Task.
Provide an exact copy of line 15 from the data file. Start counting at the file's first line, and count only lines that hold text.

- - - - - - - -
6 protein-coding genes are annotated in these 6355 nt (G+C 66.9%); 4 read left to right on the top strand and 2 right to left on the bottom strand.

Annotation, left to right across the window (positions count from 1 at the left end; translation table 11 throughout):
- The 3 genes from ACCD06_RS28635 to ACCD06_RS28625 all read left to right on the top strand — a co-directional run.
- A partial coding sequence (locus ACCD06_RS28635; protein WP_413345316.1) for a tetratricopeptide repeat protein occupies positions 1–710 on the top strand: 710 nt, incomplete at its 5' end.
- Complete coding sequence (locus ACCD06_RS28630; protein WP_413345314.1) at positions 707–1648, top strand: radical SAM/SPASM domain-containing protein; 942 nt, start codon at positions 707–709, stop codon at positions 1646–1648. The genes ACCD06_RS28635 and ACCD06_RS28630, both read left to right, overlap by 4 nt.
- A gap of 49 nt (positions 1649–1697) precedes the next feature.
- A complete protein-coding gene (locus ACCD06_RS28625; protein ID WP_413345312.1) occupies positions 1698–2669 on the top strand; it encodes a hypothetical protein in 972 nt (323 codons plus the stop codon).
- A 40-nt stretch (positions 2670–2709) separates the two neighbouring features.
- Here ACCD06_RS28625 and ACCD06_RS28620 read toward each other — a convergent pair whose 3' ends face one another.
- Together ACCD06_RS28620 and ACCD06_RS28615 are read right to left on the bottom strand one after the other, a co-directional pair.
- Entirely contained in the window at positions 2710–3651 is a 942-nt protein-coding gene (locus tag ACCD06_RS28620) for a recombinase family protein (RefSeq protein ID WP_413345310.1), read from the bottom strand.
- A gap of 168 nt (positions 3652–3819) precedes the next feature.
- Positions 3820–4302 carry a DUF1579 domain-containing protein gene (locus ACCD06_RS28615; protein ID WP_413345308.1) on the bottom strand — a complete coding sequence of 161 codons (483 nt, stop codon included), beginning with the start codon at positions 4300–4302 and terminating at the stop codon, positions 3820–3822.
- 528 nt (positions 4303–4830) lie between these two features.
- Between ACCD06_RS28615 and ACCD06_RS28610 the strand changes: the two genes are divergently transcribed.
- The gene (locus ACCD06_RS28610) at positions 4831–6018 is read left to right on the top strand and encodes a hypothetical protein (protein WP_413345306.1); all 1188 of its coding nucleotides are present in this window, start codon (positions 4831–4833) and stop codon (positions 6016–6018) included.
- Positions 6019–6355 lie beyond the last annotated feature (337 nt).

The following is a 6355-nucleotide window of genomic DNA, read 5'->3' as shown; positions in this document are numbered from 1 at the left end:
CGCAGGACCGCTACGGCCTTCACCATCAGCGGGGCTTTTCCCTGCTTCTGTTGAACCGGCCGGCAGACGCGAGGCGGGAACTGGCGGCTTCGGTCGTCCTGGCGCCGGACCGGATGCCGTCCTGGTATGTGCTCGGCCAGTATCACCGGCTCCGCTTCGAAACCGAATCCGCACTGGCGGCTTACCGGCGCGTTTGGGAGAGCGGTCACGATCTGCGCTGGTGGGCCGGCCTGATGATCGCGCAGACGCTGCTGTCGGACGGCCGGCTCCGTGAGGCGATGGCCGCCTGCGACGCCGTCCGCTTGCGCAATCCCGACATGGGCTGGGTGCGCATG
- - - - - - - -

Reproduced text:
- Between ACCD06_RS28615 and ACCD06_RS28610 the strand changes: the two genes are divergently transcribed.